THE DIGITAL PORTAL FOR ENGINEERING RELATED KNOWLEDGE.
Some reading here:
the key enabler is the -finstrument-functions option to gcc.
Generate instrumentation calls for entry and exit to functions. Just after function entry and just before function exit, the following profiling functions will be called with the address of the current function and its call site. […]
void __cyg_profile_func_enter (void *this_fn,
void __cyg_profile_func_exit (void *this_fn,
Then adding a debug output with the address, combined with addr2line you can get full trace debugging of the code.
Of course this adds overhead, so is only useful when tracking down an issue or optimizing an application.
type LGR-105 in the search box.
Download and install the LG 360 CAM Viewer and the LGBridge_Setup
Download and install the K-lite Mega pack
Open LG 360 CAM Viewer
Drag video file to viewer and wait a long time.
Converted video will be in the same folder as the source video as Result_xxx.mp4
You can upload this file directly to YouTube.
Using the 360 CAM Manager on the Phone, Go To Camera, then settings. From there you can change the Shutter Delay to 3 or 10 seconds. This way you don't see your finger in the phones when taking photos.
Very Exciting, a new Nordic Semi Conductor release. Finally USB and 802.15.4. This will be one amazing chip to power the world of IIot. Be sure we will be using it. Only sad news is that we will have to wait until Q4 of 2017 before production. Also the nrf52810 seems cool as well.
Nordic Semiconductor today announces the launch of the Bluetooth 5 ready nRF52840 SoC with features and capabilities that redefine the performance envelope of single-chip Bluetooth® low energy applications. The nRF52840 SoC is especially suited to smart home and advanced wearables applications, including wearables for payments and medical, as well as industrial sensor and other Internet of Things (IoT) devices.
The nRF52840 is designed to support the latest Bluetooth wireless technology Core Specification, Bluetooth 5, that will shortly be officially adopted by the Bluetooth Special Interest Group (SIG). Bluetooth 5 introduces longer range and throughput improvements that significantly enhance Bluetooth wireless technology’s suitability for smart home, wearables, and IoT applications. Compliance with the specification, coupled with increased maximum output power, enables the nRF52840 SoC to deliver Bluetooth low energy wireless connectivity with up to 4x the range or 2x the raw data bandwidth (2Mbps) compared with the Bluetooth low energy implementation of Bluetooth 4.2.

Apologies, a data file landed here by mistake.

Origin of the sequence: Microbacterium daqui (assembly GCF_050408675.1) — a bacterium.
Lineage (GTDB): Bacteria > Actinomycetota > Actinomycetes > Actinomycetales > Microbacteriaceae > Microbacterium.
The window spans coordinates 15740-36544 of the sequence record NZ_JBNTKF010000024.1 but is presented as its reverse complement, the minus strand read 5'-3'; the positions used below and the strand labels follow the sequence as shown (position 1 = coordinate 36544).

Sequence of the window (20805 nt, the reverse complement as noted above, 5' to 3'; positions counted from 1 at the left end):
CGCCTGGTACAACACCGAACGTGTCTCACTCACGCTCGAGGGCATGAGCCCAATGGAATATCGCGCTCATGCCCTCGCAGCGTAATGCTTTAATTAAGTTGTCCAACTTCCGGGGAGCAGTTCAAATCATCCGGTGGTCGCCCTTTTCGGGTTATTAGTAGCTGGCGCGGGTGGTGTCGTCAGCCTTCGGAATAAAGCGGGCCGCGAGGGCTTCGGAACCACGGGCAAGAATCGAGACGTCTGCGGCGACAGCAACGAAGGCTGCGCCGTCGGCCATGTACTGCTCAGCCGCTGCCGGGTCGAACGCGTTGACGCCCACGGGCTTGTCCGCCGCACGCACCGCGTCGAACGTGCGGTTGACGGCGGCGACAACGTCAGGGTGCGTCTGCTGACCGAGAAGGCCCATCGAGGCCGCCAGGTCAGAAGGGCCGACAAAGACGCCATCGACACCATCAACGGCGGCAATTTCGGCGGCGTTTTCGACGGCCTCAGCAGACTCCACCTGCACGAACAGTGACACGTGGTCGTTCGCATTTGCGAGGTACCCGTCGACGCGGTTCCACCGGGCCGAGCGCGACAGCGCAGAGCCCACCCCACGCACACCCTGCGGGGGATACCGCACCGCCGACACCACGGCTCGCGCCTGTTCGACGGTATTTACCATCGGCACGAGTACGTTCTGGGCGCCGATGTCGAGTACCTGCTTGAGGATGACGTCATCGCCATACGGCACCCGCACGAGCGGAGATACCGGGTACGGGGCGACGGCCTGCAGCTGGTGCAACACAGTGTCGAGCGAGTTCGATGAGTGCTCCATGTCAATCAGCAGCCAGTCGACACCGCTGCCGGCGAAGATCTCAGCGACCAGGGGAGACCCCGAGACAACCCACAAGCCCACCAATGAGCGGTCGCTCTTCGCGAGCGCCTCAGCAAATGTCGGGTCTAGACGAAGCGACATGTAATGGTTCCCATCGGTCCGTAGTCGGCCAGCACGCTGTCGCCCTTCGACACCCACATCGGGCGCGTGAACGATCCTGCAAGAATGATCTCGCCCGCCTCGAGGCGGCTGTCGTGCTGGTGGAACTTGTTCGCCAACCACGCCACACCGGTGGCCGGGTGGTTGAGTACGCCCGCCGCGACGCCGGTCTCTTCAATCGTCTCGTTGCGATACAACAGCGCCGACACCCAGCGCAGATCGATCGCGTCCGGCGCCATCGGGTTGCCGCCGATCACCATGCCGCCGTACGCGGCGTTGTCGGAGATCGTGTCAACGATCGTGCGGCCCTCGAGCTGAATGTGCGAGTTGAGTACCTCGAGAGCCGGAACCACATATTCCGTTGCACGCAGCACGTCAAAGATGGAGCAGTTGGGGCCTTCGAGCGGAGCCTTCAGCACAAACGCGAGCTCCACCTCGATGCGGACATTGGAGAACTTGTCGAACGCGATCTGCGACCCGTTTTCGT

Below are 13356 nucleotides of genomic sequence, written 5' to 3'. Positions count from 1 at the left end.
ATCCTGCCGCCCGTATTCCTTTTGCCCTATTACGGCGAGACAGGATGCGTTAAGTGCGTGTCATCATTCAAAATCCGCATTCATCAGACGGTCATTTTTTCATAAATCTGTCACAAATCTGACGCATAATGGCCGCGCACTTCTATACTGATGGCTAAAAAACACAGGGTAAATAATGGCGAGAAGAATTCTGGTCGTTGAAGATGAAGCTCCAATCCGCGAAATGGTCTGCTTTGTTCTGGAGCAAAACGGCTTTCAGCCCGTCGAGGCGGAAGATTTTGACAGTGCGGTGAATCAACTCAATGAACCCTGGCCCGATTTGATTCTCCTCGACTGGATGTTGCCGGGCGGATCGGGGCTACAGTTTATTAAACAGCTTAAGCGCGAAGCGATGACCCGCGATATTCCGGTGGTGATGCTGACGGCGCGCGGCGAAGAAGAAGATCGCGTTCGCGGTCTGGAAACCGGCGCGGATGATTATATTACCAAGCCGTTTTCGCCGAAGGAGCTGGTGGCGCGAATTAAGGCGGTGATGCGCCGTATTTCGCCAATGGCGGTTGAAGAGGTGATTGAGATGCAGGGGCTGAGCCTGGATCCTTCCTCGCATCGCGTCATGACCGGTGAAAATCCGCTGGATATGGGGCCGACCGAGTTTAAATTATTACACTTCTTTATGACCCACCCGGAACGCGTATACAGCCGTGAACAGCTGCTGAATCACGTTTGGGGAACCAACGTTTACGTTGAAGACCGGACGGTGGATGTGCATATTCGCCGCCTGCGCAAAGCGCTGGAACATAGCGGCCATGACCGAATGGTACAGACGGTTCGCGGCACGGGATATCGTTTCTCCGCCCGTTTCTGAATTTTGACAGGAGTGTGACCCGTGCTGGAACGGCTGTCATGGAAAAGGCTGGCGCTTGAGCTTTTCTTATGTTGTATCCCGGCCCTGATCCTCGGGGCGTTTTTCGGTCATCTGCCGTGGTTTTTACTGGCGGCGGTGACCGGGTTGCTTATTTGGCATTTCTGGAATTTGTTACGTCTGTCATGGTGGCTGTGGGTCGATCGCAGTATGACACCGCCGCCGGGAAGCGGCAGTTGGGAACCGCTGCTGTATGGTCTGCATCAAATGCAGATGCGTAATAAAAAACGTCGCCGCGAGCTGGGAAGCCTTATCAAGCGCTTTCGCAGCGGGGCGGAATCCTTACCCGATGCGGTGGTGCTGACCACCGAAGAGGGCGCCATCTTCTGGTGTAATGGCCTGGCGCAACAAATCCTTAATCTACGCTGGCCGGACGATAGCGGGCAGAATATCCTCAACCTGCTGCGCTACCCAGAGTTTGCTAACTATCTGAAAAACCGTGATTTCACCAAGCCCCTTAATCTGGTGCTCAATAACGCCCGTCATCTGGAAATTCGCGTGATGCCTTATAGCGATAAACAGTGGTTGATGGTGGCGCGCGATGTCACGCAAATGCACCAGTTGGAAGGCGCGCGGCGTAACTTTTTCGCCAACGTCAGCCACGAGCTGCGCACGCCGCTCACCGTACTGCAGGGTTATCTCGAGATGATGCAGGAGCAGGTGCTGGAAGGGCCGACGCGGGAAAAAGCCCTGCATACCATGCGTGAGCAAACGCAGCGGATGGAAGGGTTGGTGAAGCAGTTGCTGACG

In addition to Bluetooth 5 support, the nRF52840 SoC includes IEEE 802.15.4 capability. 802.15.4 wireless technology forms the basis of smart home technologies such as ZigBee and Thread (with additional upper layers not defined by the standard). IEEE 802.15.4 can also be employed as a Network Adaptation Layer with 6LoWPAN and standard Internet Protocols. The nRF52840 SoC’s support for 802.15.4 significantly extends the product’s capability as an interoperable foundation technology for IoT, smart home, or industrial sensor wireless networks using several different wireless technologies.
The nRF52840 SoC has been engineered to build on the mature architecture of Nordic Semiconductor’s existing nRF52 Series of SoCs to support complex Bluetooth low energy and other low-power wireless applications that were previously not possible with a single-chip solution. The nRF52840 SoC employs the proven 64MHz, 32-bit ARM® Cortex™ M4F processor employed on Nordic’s nRF52832 SoC, plus a CPU with ample generic processing power, Floating Point, and DSP performance, to meet the demands of even the most demanding wireless applications.
The nRF52840 SoC’s hardware enhancements compared with Nordic’s existing nRF52832 SoC include a new radio architecture with on-chip PA boosting output power considerably, and extending the link budget for ‘whole house’ applications; a doubling of Flash memory to 1MB and a quadrupling of RAM memory to 256kB; support for Bluetooth 5, 802.15.4, ANT, and proprietary 2.4GHz wireless technologies; a full speed USB 2.0 controller; and a host of new peripherals (many with EasyDMA) including a quad-SPI interface. The nRF52840 can also operate from power supplies above 5V, such as re-chargeable battery power sources.